Advertisement

South Korea to expand investigations into defector rights groups

South Korea to expand investigations into defector rights groups
Defectors who have been sending bottles loaded with rice near the inter-Korea border are under greater scrutiny of the South Korean government. File Photo by Yonhap/EPA-EFE

July 16 (UPI) -- South Korea is to expand investigations into North Korea defector-led human rights groups in the wake of a standoff between Seoul and the activists, who recently launched balloons carrying anti-Pyongyang leaflets near the border.

An official with South Korea's unification ministry told reporters Thursday the ministry has selected 25 non-governmental organizations for "inspections." North Korean dissidents lead more than half the groups, Newsis reported.

Advertisement

The move from the government agency comes after the ministry declared the operations of two groups, Fighters for a Free North Korea and Keunsaem, "illegal" and has not ruled out revoking the groups' operating licenses.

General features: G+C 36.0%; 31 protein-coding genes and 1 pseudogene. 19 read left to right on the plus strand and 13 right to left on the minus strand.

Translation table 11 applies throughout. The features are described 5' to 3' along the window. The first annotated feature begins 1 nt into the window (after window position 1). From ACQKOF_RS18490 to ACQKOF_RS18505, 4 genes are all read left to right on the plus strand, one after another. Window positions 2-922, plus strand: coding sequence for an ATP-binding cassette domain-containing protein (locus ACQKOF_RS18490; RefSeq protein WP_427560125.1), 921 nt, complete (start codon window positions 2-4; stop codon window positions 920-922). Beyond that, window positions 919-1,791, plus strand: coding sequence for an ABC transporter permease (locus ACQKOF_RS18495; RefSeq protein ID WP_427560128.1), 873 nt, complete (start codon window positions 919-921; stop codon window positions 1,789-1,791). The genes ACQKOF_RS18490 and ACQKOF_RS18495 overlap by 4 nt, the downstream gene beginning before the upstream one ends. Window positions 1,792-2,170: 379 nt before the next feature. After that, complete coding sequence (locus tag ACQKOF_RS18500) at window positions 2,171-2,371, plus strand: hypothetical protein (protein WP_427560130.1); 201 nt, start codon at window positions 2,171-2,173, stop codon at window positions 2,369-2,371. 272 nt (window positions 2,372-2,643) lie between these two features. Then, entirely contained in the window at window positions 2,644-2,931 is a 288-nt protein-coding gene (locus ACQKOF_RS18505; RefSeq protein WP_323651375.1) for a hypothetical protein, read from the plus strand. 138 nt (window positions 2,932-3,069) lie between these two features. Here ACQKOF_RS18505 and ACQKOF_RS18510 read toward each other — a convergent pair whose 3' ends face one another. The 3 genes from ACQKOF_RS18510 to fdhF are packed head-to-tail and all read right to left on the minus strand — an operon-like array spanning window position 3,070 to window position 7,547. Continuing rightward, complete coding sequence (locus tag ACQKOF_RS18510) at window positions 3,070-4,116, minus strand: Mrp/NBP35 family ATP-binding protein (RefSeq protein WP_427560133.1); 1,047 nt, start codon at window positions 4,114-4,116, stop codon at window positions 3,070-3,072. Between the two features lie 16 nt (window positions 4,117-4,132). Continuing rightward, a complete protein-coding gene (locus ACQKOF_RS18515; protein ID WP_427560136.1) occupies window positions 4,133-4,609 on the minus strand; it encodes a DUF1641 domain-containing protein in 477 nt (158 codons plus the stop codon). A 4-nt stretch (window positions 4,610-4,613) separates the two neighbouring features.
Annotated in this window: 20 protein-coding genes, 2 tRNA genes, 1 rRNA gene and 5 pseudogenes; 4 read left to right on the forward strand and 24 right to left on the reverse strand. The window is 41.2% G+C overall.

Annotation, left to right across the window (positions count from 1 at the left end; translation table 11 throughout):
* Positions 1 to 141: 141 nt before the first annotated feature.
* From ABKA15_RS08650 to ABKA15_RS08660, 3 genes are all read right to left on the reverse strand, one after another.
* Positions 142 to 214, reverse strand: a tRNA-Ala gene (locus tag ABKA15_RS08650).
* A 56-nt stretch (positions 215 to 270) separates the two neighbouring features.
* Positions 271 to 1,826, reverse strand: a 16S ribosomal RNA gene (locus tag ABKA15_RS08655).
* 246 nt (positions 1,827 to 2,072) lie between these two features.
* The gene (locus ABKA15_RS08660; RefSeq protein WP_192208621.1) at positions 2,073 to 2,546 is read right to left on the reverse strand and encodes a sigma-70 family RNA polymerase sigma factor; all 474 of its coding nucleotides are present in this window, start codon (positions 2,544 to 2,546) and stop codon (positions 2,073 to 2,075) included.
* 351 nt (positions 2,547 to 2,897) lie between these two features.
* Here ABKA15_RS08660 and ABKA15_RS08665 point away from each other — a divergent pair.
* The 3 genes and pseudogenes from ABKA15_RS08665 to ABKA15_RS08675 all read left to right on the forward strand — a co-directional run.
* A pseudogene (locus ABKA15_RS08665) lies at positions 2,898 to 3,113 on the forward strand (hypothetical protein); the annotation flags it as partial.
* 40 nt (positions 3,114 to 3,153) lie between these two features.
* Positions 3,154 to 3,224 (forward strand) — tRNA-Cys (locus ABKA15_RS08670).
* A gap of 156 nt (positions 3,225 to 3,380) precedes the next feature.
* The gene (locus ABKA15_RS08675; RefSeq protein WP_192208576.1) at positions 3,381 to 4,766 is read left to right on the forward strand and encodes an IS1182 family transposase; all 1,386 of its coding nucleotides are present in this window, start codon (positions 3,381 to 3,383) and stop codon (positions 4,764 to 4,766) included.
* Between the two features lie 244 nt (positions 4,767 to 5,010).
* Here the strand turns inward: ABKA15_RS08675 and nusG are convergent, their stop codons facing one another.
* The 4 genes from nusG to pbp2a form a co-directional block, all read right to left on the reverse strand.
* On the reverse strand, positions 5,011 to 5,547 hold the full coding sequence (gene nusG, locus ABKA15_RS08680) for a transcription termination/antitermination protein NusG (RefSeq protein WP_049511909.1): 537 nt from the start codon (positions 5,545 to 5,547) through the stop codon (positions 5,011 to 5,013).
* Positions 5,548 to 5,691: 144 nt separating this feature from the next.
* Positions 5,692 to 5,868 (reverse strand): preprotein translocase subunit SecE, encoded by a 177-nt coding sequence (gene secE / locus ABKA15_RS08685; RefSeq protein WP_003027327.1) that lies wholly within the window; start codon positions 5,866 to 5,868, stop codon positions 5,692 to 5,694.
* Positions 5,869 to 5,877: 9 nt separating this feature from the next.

On Thursday, the ministry official suggested the selected defector groups are to be investigated because of a possible lapse in their disclosures to the government.

RELATED Researchers: North Korea developing arsenal to evade missile defenses

Organizations that did not submit "sufficient reports" on operations are top priority for government investigators, and the list could grow to include other groups, the report says.

The rules are not new; the ministry retains the right to request documents from entities registered with the government, including an examination of firm assets, according to Newsis.

The ministry official who spoke to reporters on Thursday also said the move was not the result of recent "issues" with defector balloon launches or leafleting.

Advertisement

South Korea moved to curb leafleting following statements from North Korean official Kim Yo Jong, who is being sued by a lawyer in private practice over the demolition of the inter-Korean liaison office in Kaesong. The case has been filed with the Seoul Central District Prosecutors Office, Yonhap reported Thursday.

On Wednesday, a coalition of U.S.-based activists, including Suzanne Scholte, chairwoman of North Korea Freedom Coalition, delivered a letter to the South Korean Embassy in Washington. The signed letter addressed to President Moon Jae-in requested him to reconsider plans to revoke operation permits for activists like Park Sang-hak, head of Fighters for a Free North Korea.

Scholte and others said defectors have been harassed and investigated without sufficient cause.

RELATED Kim Jong Un, Mongolian president exchange messages on revolution's anniversary

Latest Headlines

Advertisement
Advertisement

Follow Us

Advertisement